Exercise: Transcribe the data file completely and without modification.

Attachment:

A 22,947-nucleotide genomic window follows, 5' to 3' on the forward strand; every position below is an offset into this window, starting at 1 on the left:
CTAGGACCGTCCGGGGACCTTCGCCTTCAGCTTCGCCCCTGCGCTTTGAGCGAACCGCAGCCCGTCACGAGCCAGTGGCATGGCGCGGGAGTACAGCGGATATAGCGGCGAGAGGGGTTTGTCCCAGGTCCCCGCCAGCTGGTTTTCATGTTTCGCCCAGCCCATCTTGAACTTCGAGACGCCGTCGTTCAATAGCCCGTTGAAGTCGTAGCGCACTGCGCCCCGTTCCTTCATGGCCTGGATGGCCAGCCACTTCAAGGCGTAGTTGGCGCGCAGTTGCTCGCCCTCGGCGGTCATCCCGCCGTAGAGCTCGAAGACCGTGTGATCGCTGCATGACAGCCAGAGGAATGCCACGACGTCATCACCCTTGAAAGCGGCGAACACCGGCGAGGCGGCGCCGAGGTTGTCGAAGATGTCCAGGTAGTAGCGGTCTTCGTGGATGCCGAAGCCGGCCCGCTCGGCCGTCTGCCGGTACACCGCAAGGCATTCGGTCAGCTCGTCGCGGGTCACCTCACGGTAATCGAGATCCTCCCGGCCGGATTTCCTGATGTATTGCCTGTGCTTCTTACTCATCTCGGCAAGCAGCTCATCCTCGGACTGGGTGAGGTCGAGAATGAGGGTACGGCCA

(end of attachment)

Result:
A 22,947-nucleotide genomic window follows, 5' to 3' on the forward strand; every position below is an offset into this window, starting at 1 on the left:
CTAGGACCGTCCGGGGACCTTCGCCTTCAGCTTCGCCCCTGCGCTTTGAGCGAACCGCAGCCCGTCACGAGCCAGTGGCATGGCGCGGGAGTACAGCGGATATAGCGGCGAGAGGGGTTTGTCCCAGGTCCCCGCCAGCTGGTTTTCATGTTTCGCCCAGCCCATCTTGAACTTCGAGACGCCGTCGTTCAATAGCCCGTTGAAGTCGTAGCGCACTGCGCCCCGTTCCTTCATGGCCTGGATGGCCAGCCACTTCAAGGCGTAGTTGGCGCGCAGTTGCTCGCCCTCGGCGGTCATCCCGCCGTAGAGCTCGAAGACCGTGTGATCGCTGCATGACAGCCAGAGGAATGCCACGACGTCATCACCCTTGAAAGCGGCGAACACCGGCGAGGCGGCGCCGAGGTTGTCGAAGATGTCCAGGTAGTAGCGGTCTTCGTGGATGCCGAAGCCGGCCCGCTCGGCCGTCTGCCGGTACACCGCAAGGCATTCGGTCAGCTCGTCGCGGGTCACCTCACGGTAATCGAGATCCTCCCGGCCGGATTTCCTGATGTATTGCCTGTGCTTCTTACTCATCTCGGCAAGCAGCTCATCCTCGGACTGGGTGAGGTCGAGAATGAGGGTACGGCCA